If you want to feel like a piece of fish thrown to a flock of hungry seagulls, simply walk down the ramp at Colman Dock in Seattle.
Just make sure and bring a suitcase — a suitcase indicates to the “hungry” limo drivers that you are in need of a ride.
(Sounds remarkably similar to seagulls’ squawks.)
Besides being aggressive and annoying, these drivers are illegally trying to get your business. The more ruthless ones may even try to “help” you with your luggage in hopes you will follow them to their car.
I think of myself as a strong-not-easily-intimidated type of person. But even my adrenaline gets pumping after encountering this behavior as I make my way to the cabs, whose drivers are following the rules.
So after recently experiencing this aggression on my last trip to the airport, I called Craig Leisy, manager of the Consumer Affairs Unit for the City of Seattle. He was well aware of the illegal behavior.
“If drivers are already knowingly breaking the law, it makes you wonder what other laws they are breaking,” Leisy said. This could include not being properly insured or having a vehicle that doesn’t meet inspection.
Leisy had good news though. Things should be noticeably changing at the ferry terminal, as well as other problem areas: cruise ship terminals, downtown hotels and train and bus stations.
While taxi drivers can be hailed on the spot, limo drivers must have prearranged trips planned before legally picking up passengers. This means they must have an actual preplanned customer — someone who called ahead to arrange a ride from the ferry terminal to the airport. (The one exception to this is at the airport where passengers can approach waiting limos.) But the driver is not allowed to approach people seeking business.
Seattle has been trying to fight this problem for years, but its hands have been tied because in Washington, the limo industry is regulated by the state’s Department of Licensing.
Senate Bill 5502, which took effect Jan. 1, amended Chapter 46.72A “Limousines” of the Revised Code of Washington. The revision allows the state to enter an agreement with the City of Seattle to conduct street enforcement, perform limo vehicle safety inspections and monitor limos’ insurance. Which means civil infractions can be handed out to improper drivers at the cost of hundreds dollars.
In a follow-up email, Leisy wrote, “Inspectors have issued several fines — most are $500 for soliciting passengers — at the Colman Dock ferry terminal and at Amtrak train station in the past few days.”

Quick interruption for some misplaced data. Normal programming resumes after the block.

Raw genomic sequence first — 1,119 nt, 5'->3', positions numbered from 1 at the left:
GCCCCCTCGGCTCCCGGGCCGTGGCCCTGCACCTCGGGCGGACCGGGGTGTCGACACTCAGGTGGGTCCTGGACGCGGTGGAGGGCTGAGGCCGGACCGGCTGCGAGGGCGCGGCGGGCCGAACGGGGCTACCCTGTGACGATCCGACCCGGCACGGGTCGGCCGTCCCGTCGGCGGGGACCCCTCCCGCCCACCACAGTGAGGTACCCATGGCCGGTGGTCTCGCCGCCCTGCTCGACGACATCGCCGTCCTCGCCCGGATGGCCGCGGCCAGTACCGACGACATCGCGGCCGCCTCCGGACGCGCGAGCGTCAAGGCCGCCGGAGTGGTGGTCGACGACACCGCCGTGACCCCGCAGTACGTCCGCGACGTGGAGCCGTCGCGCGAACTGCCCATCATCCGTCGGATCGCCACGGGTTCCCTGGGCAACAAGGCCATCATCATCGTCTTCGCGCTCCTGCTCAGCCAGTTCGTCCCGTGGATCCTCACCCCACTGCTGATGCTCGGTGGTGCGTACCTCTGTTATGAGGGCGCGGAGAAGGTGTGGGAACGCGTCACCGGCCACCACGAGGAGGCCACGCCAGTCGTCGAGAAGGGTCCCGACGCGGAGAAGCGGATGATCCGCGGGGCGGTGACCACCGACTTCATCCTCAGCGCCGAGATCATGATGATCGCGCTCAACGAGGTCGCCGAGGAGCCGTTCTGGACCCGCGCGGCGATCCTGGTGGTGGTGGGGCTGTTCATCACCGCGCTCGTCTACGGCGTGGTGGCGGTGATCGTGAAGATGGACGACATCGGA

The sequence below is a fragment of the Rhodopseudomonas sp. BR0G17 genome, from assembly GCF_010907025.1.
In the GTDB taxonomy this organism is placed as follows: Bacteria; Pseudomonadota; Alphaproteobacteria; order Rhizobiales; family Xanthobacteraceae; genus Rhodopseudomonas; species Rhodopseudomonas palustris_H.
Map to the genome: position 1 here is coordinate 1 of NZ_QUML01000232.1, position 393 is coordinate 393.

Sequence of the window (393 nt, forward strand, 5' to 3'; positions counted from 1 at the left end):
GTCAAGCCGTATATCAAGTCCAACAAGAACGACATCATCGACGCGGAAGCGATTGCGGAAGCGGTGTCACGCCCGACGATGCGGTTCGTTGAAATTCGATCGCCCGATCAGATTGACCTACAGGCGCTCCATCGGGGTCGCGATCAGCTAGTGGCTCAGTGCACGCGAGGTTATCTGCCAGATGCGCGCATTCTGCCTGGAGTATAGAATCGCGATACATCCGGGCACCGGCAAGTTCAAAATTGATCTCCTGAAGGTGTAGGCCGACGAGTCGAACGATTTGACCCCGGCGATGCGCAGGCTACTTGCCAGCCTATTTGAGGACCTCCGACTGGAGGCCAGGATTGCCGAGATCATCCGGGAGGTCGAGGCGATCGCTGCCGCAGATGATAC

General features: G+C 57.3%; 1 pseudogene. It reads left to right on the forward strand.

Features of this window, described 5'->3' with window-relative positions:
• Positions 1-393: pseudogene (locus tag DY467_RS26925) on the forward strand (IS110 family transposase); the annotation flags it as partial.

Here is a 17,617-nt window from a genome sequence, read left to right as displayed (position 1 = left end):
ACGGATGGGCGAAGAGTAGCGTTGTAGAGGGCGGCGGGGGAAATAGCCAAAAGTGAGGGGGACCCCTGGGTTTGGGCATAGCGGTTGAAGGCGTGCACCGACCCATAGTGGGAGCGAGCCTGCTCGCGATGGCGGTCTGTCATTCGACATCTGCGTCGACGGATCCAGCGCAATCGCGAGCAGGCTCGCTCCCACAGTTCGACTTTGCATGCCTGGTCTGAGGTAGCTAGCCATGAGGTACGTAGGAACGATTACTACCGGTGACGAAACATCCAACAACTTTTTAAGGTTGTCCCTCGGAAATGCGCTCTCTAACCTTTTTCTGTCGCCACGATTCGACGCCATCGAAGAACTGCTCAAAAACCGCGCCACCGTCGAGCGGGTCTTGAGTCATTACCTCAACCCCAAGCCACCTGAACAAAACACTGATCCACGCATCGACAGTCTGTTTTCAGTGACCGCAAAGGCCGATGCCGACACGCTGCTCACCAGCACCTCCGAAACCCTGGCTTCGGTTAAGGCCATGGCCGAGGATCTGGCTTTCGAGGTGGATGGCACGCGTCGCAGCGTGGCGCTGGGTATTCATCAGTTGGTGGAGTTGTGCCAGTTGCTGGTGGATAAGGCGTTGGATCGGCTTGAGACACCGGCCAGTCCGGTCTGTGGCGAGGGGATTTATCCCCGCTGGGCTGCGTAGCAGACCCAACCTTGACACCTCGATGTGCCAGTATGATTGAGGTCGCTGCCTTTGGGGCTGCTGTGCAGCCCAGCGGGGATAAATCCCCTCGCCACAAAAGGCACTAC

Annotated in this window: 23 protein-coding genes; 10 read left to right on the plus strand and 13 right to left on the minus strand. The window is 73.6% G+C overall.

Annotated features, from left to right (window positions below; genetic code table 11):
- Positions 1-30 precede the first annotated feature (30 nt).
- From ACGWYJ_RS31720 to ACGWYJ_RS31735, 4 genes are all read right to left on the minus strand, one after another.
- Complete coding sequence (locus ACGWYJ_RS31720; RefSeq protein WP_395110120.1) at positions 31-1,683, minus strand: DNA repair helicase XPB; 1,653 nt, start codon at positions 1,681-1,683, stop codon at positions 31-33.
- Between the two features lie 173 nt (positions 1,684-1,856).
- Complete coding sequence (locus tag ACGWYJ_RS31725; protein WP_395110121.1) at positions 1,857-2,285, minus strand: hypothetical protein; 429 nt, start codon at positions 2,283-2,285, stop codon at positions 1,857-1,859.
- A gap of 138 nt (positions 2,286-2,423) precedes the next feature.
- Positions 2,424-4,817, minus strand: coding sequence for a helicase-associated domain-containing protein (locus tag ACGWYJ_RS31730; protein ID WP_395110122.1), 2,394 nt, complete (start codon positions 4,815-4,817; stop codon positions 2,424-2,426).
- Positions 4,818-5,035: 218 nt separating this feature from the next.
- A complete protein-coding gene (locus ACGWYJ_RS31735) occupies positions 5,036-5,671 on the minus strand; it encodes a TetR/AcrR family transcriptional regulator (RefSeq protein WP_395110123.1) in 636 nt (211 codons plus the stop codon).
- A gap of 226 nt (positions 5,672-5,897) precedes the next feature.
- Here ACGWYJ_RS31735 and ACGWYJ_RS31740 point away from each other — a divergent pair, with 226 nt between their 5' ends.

Steve Salins, manager of limousine operations for Shuttle Express, said what has been happening is a classic case of a few bad apples spoiling the bunch.
While there are legitimate and legal limo drivers on the streets of Seattle, the “rogue operators” cast a bad shadow on those who are properly conducting business.
Salins told a story of brash behavior: A guest at a downtown hotel had arranged to have a limo take him to the airport and stood waiting outside a downtown hotel.
A limo driver saw the guest waiting outside the hotel and pulled over and asked, “Waiting for a limo?”
Not knowing this wasn’t the limo he summoned, the guest got into the car.
Meanwhile, the proper limo arrived at the hotel to learn his customer was no longer there.
After hearing of the customer’s absence from the dispatched driver, Salins called the passenger’s cell phone and learned that he was already in route to the airport.
“The irony in this is that often these prearranged trips are prepaid,” Salins said.
As was the case in this story.
Upon arrival at the airport, what happened was shocking: the driver held the passenger’s luggage hostage, demanding payment for the trip.
“This puts a lot of pressure and guilt on the passenger,” Salins said.
Not to mention it is downright uncomfortable and a bit scary. But hopefully with the new regulations in place, this type of behavior will cease.
Salins and Leisy suggest that before hiring a limo, customers should ask if the car is properly licensed (a white sticker on the back of the car, often on the bumper and about the size of a business card, indicates the car is licensed) and ask the driver for valid proof of insurance. Customers should also ask chauffeurs to see their license, which is issued either by King County or Alliance 20-20 and confirms the driver has been cleared of a criminal background check and driving record check.
Make sure your out-of-town visitors are aware of this issue and help them make proper arrangements from the ferry to the airport.
The taxis waiting at the curb are legally operating but are not allowed to leave their cars unattended. Passengers must walk up to them. (And FYI, taxi drivers go through comprehensive testing in order to obtain their taxi license, including a written exam, physical exam, oral language test and a four-day training course.)
Or, call ahead and prearrange a ride with a reputable limo service.
And if you happen to experience a “seagull incident” with rogue drivers, hold your head up high and don’t engage with them. While their squawks are loud, you have the power to walk on by.
— Ask Erin is a feature of Kitsap Week. Have a question? Write Ask Erin, Kitsap Week, P.O. Box 278, Poulsbo 98370 or e-mail firstname.lastname@example.org.